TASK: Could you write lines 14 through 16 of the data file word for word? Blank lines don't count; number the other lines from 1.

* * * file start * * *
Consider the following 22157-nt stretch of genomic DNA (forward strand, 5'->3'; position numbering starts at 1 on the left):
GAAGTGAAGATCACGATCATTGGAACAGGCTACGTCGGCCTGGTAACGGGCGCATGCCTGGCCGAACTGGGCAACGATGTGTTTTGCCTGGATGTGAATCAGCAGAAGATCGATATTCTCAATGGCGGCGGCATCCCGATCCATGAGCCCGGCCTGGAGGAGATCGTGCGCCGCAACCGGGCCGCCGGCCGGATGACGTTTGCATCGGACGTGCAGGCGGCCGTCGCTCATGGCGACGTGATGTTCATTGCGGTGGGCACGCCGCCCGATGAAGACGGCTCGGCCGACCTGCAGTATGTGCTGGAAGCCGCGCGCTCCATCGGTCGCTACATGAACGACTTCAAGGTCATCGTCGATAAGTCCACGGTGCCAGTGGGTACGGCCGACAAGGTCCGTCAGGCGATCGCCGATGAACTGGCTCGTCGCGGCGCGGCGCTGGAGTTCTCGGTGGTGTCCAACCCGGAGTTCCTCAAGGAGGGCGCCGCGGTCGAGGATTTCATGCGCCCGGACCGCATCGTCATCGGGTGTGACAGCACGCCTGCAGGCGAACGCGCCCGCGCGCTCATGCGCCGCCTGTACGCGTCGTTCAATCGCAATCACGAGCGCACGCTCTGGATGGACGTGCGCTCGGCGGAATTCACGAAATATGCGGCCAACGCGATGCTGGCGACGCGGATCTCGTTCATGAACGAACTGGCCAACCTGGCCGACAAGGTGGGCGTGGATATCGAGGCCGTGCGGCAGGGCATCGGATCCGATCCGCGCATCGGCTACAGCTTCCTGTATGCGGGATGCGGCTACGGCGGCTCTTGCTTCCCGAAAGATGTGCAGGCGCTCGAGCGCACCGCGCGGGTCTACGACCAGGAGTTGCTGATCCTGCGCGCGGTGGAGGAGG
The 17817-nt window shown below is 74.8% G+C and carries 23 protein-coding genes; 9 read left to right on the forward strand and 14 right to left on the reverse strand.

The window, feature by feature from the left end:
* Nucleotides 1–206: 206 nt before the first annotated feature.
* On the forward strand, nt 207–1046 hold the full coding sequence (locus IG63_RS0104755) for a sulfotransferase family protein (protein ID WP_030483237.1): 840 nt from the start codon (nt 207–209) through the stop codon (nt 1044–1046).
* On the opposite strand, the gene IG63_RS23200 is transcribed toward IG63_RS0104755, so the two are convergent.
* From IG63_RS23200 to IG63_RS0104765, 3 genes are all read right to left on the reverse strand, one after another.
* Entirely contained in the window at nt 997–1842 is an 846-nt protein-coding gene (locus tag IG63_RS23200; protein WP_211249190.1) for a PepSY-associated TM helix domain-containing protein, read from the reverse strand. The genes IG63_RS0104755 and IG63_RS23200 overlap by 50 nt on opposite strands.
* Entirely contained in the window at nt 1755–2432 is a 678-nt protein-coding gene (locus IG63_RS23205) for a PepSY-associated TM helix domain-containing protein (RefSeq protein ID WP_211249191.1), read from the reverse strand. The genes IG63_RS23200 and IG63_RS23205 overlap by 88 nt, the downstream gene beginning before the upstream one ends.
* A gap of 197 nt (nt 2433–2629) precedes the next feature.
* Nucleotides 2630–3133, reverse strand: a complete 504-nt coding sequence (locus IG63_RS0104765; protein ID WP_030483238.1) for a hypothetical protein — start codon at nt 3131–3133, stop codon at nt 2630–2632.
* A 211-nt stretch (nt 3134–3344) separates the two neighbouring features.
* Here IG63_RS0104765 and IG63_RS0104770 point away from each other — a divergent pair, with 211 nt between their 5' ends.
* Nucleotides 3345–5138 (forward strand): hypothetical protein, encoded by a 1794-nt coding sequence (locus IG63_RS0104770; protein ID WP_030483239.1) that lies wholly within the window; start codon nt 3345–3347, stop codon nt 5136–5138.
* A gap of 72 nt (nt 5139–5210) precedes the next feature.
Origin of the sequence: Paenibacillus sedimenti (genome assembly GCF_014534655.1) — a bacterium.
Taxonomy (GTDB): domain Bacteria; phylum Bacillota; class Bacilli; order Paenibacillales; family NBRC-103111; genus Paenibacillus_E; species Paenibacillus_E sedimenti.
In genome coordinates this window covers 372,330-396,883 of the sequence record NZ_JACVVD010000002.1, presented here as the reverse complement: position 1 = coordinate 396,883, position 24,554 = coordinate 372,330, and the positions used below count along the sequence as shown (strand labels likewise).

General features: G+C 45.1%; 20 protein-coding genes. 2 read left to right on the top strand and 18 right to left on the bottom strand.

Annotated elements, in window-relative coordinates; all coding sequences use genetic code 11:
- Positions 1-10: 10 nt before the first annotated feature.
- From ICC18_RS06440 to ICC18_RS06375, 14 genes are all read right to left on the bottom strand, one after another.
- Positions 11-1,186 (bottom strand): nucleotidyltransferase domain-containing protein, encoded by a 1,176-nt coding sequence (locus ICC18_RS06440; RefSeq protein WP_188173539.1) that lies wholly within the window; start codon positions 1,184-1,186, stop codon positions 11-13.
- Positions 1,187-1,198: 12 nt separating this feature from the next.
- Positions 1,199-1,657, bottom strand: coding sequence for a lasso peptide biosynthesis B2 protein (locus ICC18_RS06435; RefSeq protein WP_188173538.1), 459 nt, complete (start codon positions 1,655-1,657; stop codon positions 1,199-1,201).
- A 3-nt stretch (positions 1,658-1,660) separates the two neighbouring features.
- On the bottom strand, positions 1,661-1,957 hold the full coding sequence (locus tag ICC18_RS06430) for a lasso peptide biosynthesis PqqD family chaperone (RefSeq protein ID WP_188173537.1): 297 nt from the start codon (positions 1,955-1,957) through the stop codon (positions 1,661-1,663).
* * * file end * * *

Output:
* Here IG63_RS0104765 and IG63_RS0104770 point away from each other — a divergent pair, with 211 nt between their 5' ends.
* Nucleotides 3345–5138 (forward strand): hypothetical protein, encoded by a 1794-nt coding sequence (locus IG63_RS0104770; protein ID WP_030483239.1) that lies wholly within the window; start codon nt 3345–3347, stop codon nt 5136–5138.
* A gap of 72 nt (nt 5139–5210) precedes the next feature.